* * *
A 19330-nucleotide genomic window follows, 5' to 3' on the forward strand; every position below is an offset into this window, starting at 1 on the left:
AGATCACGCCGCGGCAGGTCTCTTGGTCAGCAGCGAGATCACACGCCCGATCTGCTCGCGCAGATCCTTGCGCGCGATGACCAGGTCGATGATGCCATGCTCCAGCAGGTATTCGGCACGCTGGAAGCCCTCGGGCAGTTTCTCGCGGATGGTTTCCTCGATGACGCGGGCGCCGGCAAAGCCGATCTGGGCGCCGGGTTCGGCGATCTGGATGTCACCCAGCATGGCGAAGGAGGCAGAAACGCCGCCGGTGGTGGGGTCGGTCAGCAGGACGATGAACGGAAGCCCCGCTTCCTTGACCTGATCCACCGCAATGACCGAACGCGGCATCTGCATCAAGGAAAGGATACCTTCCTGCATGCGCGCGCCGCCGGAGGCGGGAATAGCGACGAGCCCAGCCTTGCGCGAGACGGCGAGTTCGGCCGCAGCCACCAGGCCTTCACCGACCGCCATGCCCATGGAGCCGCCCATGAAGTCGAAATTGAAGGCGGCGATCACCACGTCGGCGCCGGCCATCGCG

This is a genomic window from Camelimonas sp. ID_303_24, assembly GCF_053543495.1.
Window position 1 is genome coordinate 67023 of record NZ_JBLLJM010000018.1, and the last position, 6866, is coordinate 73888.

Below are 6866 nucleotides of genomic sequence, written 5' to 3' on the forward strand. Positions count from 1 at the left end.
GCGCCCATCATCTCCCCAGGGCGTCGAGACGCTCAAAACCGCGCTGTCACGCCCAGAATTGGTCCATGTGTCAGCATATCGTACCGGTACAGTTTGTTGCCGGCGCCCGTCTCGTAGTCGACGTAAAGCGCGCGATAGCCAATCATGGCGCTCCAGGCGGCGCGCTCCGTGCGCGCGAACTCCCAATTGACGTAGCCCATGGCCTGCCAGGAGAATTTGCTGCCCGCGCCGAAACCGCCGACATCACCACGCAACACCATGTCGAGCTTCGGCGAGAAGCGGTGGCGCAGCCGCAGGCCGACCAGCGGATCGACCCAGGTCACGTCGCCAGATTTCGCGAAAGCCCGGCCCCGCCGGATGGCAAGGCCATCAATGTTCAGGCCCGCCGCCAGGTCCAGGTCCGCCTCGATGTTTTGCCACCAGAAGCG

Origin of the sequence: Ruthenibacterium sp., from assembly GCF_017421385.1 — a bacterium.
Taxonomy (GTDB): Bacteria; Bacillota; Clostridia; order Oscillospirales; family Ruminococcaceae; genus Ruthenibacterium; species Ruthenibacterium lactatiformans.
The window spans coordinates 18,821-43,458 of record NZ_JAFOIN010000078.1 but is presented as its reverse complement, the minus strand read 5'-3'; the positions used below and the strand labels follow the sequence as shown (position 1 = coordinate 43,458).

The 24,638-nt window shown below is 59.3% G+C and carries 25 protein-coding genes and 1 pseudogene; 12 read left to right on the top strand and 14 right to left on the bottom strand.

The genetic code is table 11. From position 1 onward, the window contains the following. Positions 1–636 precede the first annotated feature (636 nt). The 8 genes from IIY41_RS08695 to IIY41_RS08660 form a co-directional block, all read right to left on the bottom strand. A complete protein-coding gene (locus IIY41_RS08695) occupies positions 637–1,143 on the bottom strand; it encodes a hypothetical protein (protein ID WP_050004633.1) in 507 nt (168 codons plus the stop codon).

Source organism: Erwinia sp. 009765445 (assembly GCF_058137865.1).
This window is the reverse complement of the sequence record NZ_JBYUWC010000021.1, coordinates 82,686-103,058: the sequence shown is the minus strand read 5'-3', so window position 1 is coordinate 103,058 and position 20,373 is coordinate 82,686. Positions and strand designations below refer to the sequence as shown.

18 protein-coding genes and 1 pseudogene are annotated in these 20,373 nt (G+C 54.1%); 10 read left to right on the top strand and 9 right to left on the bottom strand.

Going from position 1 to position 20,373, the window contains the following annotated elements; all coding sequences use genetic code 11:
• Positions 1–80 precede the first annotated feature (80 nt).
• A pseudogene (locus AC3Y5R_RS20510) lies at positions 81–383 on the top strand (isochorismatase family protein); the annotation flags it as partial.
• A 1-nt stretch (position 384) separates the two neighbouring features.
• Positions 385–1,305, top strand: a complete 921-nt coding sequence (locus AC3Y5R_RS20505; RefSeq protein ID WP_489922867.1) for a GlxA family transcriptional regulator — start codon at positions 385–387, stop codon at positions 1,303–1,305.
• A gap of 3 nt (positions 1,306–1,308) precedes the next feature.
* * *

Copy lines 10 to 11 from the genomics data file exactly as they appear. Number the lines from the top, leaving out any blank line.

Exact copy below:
The 24,638-nt window shown below is 59.3% G+C and carries 25 protein-coding genes and 1 pseudogene; 12 read left to right on the top strand and 14 right to left on the bottom strand.

The genetic code is table 11. From position 1 onward, the window contains the following. Positions 1–636 precede the first annotated feature (636 nt). The 8 genes from IIY41_RS08695 to IIY41_RS08660 form a co-directional block, all read right to left on the bottom strand. A complete protein-coding gene (locus IIY41_RS08695) occupies positions 637–1,143 on the bottom strand; it encodes a hypothetical protein (protein ID WP_050004633.1) in 507 nt (168 codons plus the stop codon).